There is no Orthodox complaint with the mercy of God, nor with Christ’s death as God’s saving act for mankind. The primary complaint is with the imagery of God’s wrath being raised to the point of dogma – that is to a place where the whole turn of a central doctrine of the faith depends upon this image. Equally problematic is the language about God’s justice, which is frequently described as “requiring satisfaction.”
The Orthodox problem with these images is that they are just that: images. Orthodoxy teaches that, through Christ, we can know God, though God in His essence is unknowable. The mystery which surrounds God and even our knowledge of Him is essential in Orthodox understanding. There is always a warning within Orthodox theology when we speak very plainly about God – that we know only what God has made known to us – and though we know Him, that knowledge is itself frequently a mystery – something that cannot be expressed sufficiently in words.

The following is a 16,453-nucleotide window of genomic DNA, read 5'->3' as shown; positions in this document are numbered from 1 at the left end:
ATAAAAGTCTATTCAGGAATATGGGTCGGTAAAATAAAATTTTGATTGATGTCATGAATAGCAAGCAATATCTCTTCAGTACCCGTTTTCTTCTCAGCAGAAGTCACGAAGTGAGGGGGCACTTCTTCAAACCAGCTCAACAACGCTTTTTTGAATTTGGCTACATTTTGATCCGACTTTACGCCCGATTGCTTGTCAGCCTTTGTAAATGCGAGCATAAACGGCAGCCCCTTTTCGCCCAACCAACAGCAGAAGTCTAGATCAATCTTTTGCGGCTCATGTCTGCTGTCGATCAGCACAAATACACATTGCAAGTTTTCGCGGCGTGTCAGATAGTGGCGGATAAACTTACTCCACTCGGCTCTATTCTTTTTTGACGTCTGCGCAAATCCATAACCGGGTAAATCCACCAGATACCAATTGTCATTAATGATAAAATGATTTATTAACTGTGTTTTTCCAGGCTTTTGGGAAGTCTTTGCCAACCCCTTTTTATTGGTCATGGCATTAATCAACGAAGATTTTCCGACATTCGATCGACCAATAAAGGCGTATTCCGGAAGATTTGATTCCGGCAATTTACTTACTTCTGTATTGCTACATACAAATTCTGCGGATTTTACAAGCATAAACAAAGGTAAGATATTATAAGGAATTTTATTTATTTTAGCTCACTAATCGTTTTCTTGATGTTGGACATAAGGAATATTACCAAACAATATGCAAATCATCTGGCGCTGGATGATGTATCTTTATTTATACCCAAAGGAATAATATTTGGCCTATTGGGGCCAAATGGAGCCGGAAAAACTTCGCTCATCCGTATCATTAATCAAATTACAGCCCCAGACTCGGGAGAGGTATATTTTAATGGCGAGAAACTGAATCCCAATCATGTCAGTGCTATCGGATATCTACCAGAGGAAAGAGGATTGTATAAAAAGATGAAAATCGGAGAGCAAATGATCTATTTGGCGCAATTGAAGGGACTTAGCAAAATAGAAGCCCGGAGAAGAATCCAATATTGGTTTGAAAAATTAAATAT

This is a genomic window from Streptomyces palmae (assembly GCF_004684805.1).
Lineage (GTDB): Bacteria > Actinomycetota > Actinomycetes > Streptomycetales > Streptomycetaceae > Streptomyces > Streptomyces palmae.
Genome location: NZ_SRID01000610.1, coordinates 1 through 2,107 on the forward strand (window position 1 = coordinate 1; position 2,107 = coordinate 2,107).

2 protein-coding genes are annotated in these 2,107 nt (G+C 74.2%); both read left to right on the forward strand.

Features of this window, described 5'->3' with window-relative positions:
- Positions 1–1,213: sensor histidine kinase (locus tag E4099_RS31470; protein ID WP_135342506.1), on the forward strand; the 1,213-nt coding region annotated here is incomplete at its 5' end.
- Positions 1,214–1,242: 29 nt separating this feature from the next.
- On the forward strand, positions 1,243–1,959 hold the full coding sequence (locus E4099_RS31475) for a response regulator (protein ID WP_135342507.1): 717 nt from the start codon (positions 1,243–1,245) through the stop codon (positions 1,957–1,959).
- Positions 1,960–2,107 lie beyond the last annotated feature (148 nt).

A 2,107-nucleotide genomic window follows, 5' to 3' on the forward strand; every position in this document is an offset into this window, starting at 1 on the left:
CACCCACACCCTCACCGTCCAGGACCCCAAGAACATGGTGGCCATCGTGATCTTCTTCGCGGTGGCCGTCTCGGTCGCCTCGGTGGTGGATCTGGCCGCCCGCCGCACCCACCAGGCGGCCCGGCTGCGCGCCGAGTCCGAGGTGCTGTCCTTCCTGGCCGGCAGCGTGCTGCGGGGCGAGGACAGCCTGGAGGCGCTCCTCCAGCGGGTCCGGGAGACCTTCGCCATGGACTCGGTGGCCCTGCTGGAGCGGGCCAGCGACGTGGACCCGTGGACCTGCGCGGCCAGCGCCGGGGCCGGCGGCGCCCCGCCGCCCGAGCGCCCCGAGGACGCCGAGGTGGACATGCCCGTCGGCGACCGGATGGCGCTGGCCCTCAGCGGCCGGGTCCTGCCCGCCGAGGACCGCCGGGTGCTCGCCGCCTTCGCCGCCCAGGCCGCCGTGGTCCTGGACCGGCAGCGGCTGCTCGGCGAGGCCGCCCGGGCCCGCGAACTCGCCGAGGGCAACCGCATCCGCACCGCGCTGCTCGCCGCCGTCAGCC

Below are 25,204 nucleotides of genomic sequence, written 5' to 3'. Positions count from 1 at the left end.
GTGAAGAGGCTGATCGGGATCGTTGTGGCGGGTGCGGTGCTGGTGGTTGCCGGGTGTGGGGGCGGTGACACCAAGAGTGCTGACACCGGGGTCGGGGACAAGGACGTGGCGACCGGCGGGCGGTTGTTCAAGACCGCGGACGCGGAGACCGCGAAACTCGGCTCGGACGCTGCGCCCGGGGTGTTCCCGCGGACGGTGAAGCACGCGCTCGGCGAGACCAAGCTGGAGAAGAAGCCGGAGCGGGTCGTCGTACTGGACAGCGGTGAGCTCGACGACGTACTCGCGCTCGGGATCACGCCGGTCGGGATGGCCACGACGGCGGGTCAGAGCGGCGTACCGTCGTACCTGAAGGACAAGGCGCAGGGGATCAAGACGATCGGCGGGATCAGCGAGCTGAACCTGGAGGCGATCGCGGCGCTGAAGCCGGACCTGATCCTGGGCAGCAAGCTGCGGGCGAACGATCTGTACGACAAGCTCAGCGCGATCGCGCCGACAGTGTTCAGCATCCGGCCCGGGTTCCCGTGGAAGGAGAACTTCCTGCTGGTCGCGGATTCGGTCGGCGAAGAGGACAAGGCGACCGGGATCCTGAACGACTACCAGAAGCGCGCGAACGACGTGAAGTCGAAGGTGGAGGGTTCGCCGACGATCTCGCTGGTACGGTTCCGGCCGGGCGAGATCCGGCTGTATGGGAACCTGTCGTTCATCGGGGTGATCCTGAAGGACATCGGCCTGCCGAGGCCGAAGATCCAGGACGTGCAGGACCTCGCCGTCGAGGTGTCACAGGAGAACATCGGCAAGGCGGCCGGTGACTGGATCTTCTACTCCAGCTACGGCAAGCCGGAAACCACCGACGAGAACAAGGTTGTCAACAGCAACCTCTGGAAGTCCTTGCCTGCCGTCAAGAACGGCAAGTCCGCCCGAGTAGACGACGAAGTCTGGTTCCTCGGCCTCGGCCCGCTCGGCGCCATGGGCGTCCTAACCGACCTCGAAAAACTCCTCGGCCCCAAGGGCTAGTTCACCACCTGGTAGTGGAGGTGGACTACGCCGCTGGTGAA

Thus to speak of God’s wrath (as the Scriptures certainly do) is not to say that God is angry in any way comparable to the anger of man. To speak of God’s wrath is a theological statement about the rupture in our relationship with Him and should not be confused with a statement about how God feels. Much use of the imagery of wrath in modern conservative Protestantism is often used in this literal manner, coming dangerously close (and in some cases crossing the line) of saying things about God that are simply untrue and deeply offensive. These literal uses give rise to caricature on the part of some (Monty Python comes quickly to mind) or rejection of God on the part of others (I have had conversations with many atheists and agnostics whose background was conservative Protestant and whose present rejection of God is primarily a rejection of the God of Wrath).